In recent decades, the interspecies transmission of RNA viruses such as SARS and avian flu has sparked widespread media attention. The final scene of Contagion documents ground-zero for a deadly virus, when an infected bat drops contaminated food into the feeding trough of a pig farm. A restaurant chef butchers the swine and shakes Gwyneth Paltrow’s hands, cueing ‘Day 1’ of the pandemic. This cinematic depiction isn’t too far off. The SARS virus spread between an eclectic range of hosts, including Chinese horseshoe bats, Himalayan palm civets, raccoon dogs, and Chinese ferret badgers, before coming into contact with humans. Why is the distribution of RNA viruses among various species so deadly?
The answer lies partly in how easily the viruses incubate in flying animals. Bats and birds roost in dense groups and form an optimal environment for the spread of RNA viruses. They are able to fly long distances and represent a relatively large number of species in the animal kingdom. Bats have a long lifespan, giving RNA viruses time to mutate and spread between individuals. Aquatic waterfowl and shorebirds are the origin for most avian influenza viruses. They feed on submerged plants in wet landscapes, sometimes contaminated with the excrement from other species. These RNA viruses can spread undetected among asymptomatic hosts. Woo et al charted an evolutionary timeline of coronoviruses, the strains responsible for SARS and avian flu. Their model has bats and birds as the original incubators of these viruses.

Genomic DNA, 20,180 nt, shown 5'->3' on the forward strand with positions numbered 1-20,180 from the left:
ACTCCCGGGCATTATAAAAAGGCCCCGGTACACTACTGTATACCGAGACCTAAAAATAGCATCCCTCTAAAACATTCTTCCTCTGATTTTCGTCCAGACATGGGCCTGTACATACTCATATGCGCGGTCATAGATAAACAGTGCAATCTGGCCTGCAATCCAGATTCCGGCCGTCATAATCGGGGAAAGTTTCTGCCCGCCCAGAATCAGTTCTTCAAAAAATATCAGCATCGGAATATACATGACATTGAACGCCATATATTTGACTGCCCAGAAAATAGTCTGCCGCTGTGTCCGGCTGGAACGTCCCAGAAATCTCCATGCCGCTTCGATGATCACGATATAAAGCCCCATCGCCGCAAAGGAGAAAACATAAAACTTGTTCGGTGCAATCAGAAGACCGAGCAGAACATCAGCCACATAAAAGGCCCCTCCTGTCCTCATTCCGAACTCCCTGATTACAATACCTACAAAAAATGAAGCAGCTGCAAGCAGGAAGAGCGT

The plastic structure of RNA viruses allows for rapid mutation and spread between hosts. Coronoviruses have a large genetic makeup, allowing genetic material to be switched out without compromise to evolutionary fitness. Different species of viruses can co-exist in the same individual and swap material, creating a novel, deadly strain. In the case of avian influenza, a single pig can have strains of Swine H1N1, Avian H1N1, and Human-like H2N3. The mutation rate of coronoviruses is relatively high among viruses, speeding up the selection process.
Shirogane et al propose that unique strains of RNA viruses can cooperate with one another and form new combinations of genetic material. This ‘quasispecies’ theory states that RNA viruses are a cloud of genetic variants that acts as a single unit of selection, rather than each variant acting as a unit by itself. This means that scientists have to study viruses on the population level when looking at an infected host.
The animal markets of South China and Hong Kong have since enacted biosecurity measures that reduce the likelihood of viral spread among hosts. They segregate species so they don’t come into contact with each other, and depopulate the farms to reduce the group’s density. To combat the spread of coronoviruses, we must treat the viral genome as a dynamic network among hosts of different species. The viruses are invisible in asymptomatic hosts, but can elicit a fatal response when transferred to a human being.